Kseniia Kalugina presented a workshop on speculative fiction writing at Aarhus University on April 26, 2017. This is the first of a series of methodology experiments to explore how certain questions or provocative statements elicit critical analysis around the socio-technical characteristics or impact of so-called “Internet of Things.”
For humanities and social science scholars analyzing the Internet of Things, the target is both difficult to hit and difficult to miss. That’s because everything and anything can be the Internet of Things, since it’s such a vague and broad term. What does it mean? Rather than try to find the definitive answer, Kseniia Kalugina is searching for good questions. This makes sense, as whatever we call “IoT” is constantly shifting. If we’re soon to be surrounded by sensors in our smart devices, homes, workplaces, and cities, it behooves us to think less about what it is and more about what these sensors are doing, how the data being collected is stored and used, and how the internet functions to mediate our everyday lives in material as well as immaterial ways.
There are many texts on speculative forms of analysis and design. We find particular inspiration from Donna Haraway, whose work on ‘speculative fabulation’ encourages us to ‘stay with the trouble,’ think of cultural formations as ‘cat’s cradles,’ and to use ‘what if’ as a starting point for critique
The workshop was focused on the so-called Internet of Things. IoT is simultaneously exciting, terrifying, and vague. What is it? How does it work? When will we live in the IoT, or are we already experiencing it? What does a world full of devices and sensors look and feel like? To develop the groundwork for the workshop, Kseniia analyzed current popular discourse around IoT. Based on the stated promises and premises of pundits and companies promoting IoT, she generated questions first and later, provocative statements to prompt speculative sci-fi thinking, such as:
- Devices have started writing fake reviews about themselves;
- The Internet of Things goes on strike
- The person and the sensor become connected
- Individuals become invisible to IoT as their data-generating patterns grow more and more redundant
- Sensors begin to lack enthusiasm for what they sense
Choosing from prompts like these, participants were invited to “write a science fiction in 8 minutes.” After sharing their story with others, the process was repeated with a different prompt. While some of us wrote traditional science-fiction-ish scenes or dialogues, others wrote just snippets of things that would indicate or imply a larger science-fiction story beyond the scope of the exercise.
We encouraged shorter and alternative world building pieces and offered some techniques to make it easy for participants who didn’t –or don’t think they could– write science fiction. E.g., bullet point snippets from newscasts or Tweets following a general strike by Devices; a manual for hacking one’s own body to avoid embedded IoT; tips for distinguishing human from non-human authored product reviews; or arguments between sensors. This technique takes inspiration from J.G. Ballard’s “answers to a questionnaire.” It’s also something that participatory design scholar Ann Light has used in several workshops related to her “World Machines” project.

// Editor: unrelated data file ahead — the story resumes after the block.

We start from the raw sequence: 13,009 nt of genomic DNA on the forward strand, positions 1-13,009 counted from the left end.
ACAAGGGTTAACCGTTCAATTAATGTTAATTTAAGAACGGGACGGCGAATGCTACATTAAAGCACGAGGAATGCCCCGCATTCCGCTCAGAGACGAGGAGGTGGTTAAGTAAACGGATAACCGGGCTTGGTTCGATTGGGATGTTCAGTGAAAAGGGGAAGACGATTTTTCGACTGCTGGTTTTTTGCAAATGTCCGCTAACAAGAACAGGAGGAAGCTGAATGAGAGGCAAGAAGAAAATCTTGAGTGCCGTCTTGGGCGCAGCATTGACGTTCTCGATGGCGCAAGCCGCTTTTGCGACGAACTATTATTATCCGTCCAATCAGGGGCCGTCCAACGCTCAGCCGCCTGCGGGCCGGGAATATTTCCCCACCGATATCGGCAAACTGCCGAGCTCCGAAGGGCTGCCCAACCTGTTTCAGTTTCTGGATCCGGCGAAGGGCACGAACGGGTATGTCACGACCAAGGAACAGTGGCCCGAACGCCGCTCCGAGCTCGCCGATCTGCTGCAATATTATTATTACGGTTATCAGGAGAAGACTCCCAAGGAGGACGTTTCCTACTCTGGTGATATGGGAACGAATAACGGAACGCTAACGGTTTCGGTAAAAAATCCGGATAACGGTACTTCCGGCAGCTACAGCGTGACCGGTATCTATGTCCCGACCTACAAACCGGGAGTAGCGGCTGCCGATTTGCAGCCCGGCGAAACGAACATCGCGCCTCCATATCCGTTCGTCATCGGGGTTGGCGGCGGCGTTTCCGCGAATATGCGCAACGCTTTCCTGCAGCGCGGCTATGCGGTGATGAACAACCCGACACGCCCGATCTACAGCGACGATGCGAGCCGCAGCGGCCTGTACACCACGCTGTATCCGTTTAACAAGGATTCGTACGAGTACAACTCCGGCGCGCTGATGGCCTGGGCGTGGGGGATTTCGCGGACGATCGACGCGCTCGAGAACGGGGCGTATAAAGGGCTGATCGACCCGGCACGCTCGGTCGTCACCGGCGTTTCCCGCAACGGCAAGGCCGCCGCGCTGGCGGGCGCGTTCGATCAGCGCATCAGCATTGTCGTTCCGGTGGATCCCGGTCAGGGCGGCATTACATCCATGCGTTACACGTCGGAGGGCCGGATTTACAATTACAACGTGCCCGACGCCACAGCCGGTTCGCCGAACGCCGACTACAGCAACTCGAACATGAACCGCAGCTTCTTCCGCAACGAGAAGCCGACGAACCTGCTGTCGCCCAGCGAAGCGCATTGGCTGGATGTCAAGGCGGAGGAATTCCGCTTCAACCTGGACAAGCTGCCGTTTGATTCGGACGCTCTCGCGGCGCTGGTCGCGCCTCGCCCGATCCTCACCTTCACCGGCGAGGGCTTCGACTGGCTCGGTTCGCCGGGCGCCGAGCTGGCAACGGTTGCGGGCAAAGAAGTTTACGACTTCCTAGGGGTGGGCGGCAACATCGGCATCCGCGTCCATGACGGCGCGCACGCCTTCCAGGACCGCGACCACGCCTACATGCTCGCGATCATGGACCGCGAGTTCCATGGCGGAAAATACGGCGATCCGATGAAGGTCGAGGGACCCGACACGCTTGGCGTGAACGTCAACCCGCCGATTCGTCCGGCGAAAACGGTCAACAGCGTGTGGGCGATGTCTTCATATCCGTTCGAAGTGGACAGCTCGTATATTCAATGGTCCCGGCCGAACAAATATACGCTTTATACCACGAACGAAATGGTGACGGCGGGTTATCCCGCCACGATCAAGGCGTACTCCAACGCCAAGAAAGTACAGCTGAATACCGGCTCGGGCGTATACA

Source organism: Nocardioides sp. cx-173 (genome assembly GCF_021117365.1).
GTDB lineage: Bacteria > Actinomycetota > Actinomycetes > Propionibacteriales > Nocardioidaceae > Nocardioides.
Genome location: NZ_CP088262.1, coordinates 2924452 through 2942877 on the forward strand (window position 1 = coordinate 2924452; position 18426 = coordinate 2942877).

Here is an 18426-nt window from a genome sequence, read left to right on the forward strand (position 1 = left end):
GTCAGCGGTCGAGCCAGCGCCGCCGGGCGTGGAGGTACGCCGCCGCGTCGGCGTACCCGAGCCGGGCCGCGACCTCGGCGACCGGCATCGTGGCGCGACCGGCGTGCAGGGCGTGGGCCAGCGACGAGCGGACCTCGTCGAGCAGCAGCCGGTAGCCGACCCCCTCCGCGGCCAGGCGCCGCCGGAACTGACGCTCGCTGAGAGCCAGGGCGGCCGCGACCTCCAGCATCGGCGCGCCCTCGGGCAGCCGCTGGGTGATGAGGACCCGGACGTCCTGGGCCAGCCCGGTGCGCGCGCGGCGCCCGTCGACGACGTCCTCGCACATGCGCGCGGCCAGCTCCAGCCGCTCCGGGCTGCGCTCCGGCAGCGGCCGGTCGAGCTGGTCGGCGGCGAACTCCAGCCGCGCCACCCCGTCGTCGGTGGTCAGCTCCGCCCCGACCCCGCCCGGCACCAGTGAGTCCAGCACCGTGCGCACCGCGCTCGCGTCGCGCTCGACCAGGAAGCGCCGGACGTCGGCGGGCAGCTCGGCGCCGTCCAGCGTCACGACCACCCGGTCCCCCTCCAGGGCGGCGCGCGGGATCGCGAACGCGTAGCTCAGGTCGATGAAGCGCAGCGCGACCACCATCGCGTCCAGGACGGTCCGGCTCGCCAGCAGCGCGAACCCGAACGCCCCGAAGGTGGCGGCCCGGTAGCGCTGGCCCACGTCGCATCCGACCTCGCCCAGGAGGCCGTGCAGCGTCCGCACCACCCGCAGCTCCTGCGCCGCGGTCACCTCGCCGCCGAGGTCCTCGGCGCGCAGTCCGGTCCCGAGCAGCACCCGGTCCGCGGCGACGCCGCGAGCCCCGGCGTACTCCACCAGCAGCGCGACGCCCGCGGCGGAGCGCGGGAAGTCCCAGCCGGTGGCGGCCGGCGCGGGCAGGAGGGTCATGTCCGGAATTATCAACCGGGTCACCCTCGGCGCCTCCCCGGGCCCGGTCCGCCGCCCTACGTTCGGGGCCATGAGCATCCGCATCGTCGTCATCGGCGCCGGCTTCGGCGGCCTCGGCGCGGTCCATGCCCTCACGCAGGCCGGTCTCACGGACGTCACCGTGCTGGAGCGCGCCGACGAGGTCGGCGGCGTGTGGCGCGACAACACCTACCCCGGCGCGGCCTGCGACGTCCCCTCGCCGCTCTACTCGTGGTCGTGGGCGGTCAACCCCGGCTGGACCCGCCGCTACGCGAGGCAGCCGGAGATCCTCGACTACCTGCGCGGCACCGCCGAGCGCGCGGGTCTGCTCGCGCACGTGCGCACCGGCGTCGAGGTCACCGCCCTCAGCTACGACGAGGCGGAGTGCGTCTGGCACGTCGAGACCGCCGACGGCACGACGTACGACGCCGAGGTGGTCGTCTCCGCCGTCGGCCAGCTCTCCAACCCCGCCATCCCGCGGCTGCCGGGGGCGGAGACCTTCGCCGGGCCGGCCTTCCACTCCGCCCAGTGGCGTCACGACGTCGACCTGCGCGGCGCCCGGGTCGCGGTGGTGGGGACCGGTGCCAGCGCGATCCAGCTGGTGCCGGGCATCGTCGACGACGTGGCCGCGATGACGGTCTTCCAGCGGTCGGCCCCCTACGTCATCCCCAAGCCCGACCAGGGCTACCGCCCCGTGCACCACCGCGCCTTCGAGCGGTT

The workshop worked in many ways. First, we learned which prompts were easier than others. By this, we mean that certain statements or questions lend themselves to quick brainstorming and writing. Prompts that are too complicated only confuse the writer rather than open up possibilities for generative thinking. We also learned that everyone could create an interesting story or description of artifacts from this worlding exercise. We found it inspiring that such critical analysis was accessible to a wide audience with no prior training in research or/and fiction writing. We were surprised that people could write something in such a short time span. Given only 8 minutes, the pieces were sketchy, to be sure, but they were also compelling and left us all wanting more. Finally, we realized that after doing this exercise twice, people were tired. So we stopped at that point and had a discussion instead.
The outcome of such speculative fiction writing opens up possibilities for reinterpretation of socio-technical present and critical discussions of socio-technical futures. Thus, it enables participants to build and change relationships with the digital in more informed ways. Speculative methods are used in design, city planning, policymaking, and other development environments. This workshop can help academics, developers, and media critics alike.
We’ll give more updates as these pilot workshops continue.
Creating Future Memories
This is part of a series of articles related to Creating Future Memories, an Aarhus University funded research project exploring speculative, future-oriented, and participatory methods for citizens to understand and better control the data being produced through and around the everyday use of digital media.